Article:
Purpose: To map and grade all health outcomes associated with magnesium (Mg) intake and supplementation using an umbrella review.Methods: Umbrella review of systematic reviews with meta-analyses of observational studies and randomized controlled trials (RCTs) using placebo/no intervention as control group. We assessed meta-analyses of observational studies based on random-effect summary effect sizes and their p values, 95% prediction intervals, heterogeneity, small-study effects and excess significance. For meta-analyses of RCTs, outcomes with a random-effect p value < 0.005 and a high-GRADE assessment were classified as strong evidence.Results: From 2048 abstracts, 16 meta-analyses and 55 independent outcomes were included (36 in RCTs and 19 in observational studies). In RCTs of Mg versus placebo/no active treatment, 12 over 36 outcomes reported significant results (p < 0.05). A strong evidence for decreased need for hospitalization in pregnancy and for decreased risk of frequency and intensity of migraine relapses in people with migraine was observed using the GRADE assessment. In observational studies, 9/19 outcomes were significant (p < 0.05). However, only one outcome presented highly suggestive evidence (lower incidence of type 2 diabetes in people with higher Mg intake at baseline) and one suggestive (lower incidence of stroke associated with higher Mg intake at baseline).Conclusion: Strong evidence according to the GRADE suggests that Mg supplementation can decrease the risk of hospitalization in pregnant women and reduce the intensity/frequency of migraine. Higher Mg intake is associated with a decreased risk of type 2 diabetes and stroke with highly suggestive and suggestive evidence, respectively, in observational studies.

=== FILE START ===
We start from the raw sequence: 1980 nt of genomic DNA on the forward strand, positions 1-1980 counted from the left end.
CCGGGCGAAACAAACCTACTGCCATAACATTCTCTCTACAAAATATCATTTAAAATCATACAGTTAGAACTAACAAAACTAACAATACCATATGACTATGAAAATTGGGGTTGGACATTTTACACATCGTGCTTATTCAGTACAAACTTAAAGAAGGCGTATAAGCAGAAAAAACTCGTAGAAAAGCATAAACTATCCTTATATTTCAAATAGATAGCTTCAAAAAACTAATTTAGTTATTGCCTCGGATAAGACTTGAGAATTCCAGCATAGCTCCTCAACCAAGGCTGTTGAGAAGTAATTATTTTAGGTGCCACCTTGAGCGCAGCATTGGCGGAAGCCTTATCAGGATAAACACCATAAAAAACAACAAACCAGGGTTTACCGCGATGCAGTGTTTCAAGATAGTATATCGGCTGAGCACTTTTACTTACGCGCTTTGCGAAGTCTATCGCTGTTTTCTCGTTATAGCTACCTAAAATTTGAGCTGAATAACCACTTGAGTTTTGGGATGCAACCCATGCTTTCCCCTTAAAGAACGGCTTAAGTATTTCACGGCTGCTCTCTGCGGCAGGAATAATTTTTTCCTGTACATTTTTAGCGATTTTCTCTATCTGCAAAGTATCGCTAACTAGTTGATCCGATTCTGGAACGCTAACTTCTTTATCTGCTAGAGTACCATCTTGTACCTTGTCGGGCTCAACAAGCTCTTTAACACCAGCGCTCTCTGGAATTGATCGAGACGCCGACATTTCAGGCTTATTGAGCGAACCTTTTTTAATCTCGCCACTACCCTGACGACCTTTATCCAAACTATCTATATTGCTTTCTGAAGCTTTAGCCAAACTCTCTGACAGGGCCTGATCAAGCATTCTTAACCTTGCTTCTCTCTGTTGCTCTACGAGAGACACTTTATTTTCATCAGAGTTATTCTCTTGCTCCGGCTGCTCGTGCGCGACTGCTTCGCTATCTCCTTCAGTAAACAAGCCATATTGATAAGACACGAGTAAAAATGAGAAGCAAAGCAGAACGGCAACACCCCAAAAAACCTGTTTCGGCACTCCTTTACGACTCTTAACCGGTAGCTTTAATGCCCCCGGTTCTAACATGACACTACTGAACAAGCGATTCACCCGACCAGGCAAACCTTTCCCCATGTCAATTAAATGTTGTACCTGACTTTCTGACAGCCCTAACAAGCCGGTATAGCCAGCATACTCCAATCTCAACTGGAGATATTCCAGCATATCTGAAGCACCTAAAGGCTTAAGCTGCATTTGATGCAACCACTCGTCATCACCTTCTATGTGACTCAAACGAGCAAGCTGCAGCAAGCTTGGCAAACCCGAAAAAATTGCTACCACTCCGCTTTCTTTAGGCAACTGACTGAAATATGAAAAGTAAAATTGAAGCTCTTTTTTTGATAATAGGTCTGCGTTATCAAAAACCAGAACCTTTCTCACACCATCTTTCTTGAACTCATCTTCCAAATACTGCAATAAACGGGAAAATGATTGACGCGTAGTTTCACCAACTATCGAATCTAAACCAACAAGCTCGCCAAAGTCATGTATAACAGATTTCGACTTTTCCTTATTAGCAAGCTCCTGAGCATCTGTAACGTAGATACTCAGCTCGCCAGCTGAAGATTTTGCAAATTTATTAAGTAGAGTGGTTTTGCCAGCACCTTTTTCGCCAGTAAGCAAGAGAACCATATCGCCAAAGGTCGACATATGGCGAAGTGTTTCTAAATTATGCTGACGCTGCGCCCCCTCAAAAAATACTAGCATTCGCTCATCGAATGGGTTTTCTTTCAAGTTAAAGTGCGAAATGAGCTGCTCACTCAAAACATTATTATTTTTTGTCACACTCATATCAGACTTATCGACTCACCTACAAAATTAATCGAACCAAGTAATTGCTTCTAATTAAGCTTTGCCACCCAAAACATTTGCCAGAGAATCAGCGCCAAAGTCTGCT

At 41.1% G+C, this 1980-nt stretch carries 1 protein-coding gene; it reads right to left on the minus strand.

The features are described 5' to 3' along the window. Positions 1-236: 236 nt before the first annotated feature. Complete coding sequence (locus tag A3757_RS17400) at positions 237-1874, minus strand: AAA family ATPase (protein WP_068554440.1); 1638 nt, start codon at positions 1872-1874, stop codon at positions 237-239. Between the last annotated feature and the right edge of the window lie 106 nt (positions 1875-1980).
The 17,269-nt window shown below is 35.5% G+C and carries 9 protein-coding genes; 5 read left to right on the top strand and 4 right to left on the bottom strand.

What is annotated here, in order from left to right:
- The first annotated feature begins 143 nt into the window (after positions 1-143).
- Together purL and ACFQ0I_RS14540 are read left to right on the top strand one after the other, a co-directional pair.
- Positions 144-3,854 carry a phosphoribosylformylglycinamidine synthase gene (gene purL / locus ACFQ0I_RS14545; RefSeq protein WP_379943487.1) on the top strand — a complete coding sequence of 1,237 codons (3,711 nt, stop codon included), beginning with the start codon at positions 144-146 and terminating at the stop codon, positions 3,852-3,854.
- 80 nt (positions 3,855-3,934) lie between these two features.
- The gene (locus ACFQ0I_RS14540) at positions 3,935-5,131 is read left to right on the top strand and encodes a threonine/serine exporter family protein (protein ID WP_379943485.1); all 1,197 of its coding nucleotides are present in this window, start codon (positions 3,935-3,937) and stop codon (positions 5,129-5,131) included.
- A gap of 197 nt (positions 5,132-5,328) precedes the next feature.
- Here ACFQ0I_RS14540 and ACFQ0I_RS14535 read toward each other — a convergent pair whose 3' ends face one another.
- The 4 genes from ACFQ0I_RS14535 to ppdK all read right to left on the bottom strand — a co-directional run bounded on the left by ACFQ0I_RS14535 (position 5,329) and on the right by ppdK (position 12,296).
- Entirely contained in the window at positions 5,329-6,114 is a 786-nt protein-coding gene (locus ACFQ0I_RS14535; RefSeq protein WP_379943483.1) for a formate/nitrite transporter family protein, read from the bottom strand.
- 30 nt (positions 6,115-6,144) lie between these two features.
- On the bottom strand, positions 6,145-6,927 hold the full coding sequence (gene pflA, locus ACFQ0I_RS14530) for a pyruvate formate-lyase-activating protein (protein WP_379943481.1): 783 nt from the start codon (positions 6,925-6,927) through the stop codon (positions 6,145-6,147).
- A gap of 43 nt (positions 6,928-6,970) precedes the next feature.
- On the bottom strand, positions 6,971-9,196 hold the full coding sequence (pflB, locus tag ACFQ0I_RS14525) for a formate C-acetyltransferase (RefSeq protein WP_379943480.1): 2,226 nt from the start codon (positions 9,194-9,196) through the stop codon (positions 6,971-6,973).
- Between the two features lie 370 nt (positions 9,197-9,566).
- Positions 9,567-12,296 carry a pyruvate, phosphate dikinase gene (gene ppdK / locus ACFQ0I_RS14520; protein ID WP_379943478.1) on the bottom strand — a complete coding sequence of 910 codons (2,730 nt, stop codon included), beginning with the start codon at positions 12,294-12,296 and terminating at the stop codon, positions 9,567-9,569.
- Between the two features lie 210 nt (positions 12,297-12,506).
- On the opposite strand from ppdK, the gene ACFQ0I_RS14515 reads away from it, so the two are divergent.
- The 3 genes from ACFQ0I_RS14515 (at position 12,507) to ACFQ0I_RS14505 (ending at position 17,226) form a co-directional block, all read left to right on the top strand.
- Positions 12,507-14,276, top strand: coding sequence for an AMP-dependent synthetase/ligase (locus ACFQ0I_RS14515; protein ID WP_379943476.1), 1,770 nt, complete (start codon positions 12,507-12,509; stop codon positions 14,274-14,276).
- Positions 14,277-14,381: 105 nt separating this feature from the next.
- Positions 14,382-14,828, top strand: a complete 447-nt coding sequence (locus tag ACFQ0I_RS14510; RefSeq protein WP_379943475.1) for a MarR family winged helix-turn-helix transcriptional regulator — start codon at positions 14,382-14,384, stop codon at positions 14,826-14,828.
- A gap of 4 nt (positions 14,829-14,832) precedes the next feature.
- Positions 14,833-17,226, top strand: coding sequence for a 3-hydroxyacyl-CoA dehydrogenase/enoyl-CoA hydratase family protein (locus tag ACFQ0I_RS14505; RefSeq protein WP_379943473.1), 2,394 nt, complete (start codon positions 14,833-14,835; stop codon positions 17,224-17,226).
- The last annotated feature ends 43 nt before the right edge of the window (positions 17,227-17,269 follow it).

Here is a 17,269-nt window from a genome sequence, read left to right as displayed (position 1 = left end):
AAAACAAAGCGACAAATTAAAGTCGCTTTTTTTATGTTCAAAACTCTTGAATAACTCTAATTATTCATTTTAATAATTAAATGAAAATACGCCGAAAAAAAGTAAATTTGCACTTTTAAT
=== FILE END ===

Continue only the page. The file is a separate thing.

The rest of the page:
- Medicine (miscellaneous)
- Nutrition and Dietetics